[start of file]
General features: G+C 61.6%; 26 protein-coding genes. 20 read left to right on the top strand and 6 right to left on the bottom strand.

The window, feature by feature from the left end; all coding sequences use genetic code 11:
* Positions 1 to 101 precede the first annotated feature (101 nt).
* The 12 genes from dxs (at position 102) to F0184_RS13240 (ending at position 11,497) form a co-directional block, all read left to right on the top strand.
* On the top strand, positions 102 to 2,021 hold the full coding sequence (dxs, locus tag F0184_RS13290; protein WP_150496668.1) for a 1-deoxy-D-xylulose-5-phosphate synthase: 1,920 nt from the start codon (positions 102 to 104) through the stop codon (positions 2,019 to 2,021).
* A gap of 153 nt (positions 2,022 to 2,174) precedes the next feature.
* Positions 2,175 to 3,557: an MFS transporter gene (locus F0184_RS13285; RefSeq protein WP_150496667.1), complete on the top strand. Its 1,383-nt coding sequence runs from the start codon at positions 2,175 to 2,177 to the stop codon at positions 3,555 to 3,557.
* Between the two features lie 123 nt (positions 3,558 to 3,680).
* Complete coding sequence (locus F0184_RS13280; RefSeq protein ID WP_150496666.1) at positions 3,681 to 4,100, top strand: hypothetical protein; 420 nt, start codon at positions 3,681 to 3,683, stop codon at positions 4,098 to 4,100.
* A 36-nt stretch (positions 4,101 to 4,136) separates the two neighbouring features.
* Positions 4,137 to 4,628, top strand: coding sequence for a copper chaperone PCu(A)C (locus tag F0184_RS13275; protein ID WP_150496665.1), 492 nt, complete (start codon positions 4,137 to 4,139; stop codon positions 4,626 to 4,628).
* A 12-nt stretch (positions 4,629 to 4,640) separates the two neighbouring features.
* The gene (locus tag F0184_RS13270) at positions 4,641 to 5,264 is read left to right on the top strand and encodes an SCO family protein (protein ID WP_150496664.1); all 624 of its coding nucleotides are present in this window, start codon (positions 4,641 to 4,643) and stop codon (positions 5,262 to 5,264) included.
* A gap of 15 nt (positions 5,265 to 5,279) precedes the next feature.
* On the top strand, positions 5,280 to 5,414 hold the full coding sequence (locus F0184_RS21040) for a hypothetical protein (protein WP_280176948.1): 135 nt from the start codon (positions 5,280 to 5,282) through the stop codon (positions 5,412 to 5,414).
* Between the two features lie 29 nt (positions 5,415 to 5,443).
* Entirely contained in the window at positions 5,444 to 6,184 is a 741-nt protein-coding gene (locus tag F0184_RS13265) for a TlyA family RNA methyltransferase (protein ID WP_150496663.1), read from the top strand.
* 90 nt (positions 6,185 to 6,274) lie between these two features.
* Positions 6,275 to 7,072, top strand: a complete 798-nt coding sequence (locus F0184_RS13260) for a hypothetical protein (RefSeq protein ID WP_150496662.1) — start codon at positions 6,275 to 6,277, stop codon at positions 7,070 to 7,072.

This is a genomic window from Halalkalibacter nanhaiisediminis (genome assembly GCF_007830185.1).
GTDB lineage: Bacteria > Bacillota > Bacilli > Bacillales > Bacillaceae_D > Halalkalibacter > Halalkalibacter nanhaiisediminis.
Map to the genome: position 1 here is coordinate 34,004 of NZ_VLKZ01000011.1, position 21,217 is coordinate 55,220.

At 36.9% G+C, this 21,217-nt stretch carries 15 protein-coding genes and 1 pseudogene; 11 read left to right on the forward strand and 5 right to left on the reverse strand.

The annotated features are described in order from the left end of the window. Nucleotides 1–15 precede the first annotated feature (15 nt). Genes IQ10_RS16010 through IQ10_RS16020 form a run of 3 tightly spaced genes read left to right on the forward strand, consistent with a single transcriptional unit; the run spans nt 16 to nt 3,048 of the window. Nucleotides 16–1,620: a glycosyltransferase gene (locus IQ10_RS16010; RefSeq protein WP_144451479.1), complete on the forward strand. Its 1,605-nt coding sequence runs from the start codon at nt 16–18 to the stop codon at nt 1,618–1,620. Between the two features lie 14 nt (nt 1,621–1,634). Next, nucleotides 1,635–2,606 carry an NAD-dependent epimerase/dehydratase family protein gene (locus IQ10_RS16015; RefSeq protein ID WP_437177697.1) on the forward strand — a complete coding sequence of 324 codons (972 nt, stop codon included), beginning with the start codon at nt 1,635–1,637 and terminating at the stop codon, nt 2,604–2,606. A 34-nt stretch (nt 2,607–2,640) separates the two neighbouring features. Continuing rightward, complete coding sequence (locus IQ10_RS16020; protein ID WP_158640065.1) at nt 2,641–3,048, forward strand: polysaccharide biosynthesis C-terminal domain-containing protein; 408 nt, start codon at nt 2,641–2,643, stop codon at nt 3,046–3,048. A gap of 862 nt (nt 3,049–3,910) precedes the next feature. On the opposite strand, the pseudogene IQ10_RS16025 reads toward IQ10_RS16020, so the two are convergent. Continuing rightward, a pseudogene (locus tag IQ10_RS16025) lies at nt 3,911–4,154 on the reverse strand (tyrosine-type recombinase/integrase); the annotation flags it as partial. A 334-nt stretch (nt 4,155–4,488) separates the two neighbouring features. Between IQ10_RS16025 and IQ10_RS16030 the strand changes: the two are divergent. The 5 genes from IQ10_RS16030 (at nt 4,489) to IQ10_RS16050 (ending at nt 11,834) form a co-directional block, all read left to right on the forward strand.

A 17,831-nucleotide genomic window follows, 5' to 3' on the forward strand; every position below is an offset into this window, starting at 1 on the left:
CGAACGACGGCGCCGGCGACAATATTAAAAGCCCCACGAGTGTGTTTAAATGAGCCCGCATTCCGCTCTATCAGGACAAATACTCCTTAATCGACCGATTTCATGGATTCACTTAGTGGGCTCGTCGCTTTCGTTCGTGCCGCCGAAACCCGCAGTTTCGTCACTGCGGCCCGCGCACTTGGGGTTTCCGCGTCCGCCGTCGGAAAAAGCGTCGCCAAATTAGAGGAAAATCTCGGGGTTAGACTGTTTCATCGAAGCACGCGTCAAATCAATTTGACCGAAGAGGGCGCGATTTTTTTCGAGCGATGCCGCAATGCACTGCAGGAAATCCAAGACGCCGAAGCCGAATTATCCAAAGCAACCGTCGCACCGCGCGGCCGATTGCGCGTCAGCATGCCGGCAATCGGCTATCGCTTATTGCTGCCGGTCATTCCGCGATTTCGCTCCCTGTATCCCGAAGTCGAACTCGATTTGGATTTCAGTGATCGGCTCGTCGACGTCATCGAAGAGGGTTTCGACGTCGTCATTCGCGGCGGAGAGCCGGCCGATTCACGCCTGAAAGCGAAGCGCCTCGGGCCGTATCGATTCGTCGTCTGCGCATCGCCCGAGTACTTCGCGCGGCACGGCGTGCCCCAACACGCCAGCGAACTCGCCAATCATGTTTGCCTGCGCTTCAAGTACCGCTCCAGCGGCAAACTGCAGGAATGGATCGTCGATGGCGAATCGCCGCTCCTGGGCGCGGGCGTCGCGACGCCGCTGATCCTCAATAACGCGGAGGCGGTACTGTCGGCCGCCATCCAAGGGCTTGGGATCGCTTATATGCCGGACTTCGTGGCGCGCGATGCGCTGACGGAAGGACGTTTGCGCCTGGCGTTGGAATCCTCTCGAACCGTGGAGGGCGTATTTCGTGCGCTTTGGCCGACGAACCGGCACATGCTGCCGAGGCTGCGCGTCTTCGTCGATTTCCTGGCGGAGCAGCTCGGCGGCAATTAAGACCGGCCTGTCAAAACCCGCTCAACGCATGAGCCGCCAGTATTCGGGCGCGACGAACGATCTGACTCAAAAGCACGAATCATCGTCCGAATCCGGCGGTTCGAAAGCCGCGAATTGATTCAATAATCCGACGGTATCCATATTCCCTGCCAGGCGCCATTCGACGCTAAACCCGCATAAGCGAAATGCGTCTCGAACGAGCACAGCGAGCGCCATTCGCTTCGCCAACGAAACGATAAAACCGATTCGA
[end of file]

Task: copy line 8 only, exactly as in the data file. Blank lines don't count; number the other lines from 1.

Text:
* Between the two features lie 123 nt (positions 3,558 to 3,680).